Preservation Photos #187

A preservationist never tires of looking up! This view includes one of the many skyways in St. Paul, MN. Skyways link the buildings across city streets to protect people from the harsh winters. However, they also remove people from the street, changing the city itself.

A preservationist never tires of looking up! This view includes one of the many skyways in St. Paul, MN. Skyways link the buildings across city streets to protect people from the harsh winters. However, they also remove people from the street, changing the city and the way people interact. 

5 thoughts on “Preservation Photos #187

  1. Chad says:

    Its not just cold weather places that have these. We have a number of them in downtown Atlanta built by architect John Portman in the 1960s. Here in Atlanta it was an attempt to bring people back downtown in the 70s and 80s after white flight to the suburbs in response to integration, highway intersection, and rising crime rates. It was meant to make people feel safer. The result was a disconnect between people and the street. Georgia State University in downtown Atlanta is trying to change this. In the last ten years have been buying up buildings downtown and building new ones for classrooms and dorms. It has helped a lot–at all hours of the day there are now students walking around downtown, at street level. Previous to that downtown was a cavernous wasteland. Even Georgia State itself had hired Portman in the 1960s to build the elevated campus quad which is totally cut off and isolated from the street.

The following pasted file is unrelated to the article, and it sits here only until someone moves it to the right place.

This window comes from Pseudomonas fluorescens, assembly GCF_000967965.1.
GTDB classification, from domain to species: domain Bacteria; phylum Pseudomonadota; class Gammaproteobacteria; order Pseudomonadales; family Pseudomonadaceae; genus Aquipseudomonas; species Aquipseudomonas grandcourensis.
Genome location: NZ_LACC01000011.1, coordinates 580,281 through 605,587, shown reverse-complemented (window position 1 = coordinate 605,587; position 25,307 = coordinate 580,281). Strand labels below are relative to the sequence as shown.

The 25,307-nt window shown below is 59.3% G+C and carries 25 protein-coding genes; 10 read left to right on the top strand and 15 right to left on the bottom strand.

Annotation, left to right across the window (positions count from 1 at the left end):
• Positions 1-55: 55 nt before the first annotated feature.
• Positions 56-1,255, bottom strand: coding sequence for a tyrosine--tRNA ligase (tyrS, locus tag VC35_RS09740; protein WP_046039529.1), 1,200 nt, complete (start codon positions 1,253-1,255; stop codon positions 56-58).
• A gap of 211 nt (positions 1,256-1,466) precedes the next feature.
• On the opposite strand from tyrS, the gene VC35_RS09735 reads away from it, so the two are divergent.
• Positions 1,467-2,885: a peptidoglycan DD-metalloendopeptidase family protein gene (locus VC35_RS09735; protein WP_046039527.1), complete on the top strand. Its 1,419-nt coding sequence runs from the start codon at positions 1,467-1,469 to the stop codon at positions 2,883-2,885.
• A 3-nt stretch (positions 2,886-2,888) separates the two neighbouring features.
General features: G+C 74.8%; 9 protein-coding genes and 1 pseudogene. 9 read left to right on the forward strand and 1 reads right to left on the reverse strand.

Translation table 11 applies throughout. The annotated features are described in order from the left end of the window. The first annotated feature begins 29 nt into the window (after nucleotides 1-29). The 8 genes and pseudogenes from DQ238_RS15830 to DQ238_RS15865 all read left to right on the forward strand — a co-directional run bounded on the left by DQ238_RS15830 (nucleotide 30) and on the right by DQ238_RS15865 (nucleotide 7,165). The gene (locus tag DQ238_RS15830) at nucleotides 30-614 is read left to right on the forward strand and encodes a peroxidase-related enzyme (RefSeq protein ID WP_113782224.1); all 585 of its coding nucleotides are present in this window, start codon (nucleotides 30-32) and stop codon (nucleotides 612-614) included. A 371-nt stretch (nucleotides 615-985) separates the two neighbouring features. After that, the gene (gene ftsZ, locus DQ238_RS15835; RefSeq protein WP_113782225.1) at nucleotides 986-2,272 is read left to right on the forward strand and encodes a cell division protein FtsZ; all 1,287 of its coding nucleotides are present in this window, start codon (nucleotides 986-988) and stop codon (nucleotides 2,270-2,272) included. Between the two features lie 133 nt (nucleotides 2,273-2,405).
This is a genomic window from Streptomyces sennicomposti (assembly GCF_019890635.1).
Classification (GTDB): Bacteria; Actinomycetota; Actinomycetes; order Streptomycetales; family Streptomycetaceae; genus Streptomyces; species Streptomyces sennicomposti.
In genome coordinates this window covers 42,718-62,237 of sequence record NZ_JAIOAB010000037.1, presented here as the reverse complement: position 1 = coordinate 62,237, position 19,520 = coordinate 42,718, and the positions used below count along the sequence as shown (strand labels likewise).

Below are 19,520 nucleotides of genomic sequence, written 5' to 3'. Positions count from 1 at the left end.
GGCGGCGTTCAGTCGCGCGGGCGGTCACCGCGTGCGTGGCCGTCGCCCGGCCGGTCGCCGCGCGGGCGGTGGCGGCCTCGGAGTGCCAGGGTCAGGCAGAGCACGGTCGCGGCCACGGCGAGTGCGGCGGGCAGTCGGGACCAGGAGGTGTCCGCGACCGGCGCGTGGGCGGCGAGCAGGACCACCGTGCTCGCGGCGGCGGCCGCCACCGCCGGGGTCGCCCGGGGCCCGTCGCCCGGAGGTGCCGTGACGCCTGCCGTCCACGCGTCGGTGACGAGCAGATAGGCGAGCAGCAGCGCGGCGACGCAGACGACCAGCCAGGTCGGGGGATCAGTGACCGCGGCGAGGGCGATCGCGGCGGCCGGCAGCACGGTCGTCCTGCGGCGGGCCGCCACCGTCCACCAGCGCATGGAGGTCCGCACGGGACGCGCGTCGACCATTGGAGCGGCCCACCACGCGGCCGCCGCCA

2. Mark says:

    The city of Toronto has one of the largest underground networks in North America…17 miles, running in a spaghetti like fashion throughout downtown. A great reference on this general topic is Jane Jacobs’ book, “The Death and Life of Great American Cities”, where she talks quite a bit about livable cities, and what really makes a great city. On the topic of removing people from the street, it is noted that:

    “In Jacobs’ analysis, the city with the thriving public sidewalk is the ideal. The in-between world of the ‘not city, not suburb’, full of strangers who choose not meet each other on the street, is the nightmare.”

    http://en.wikipedia.org/wiki/Jane_Jacobs

    • Kaitlin says:

      Fascinating. Despite weather, I’d have to agree that removing people from the street just seems odd. People need buildings and fresh air!

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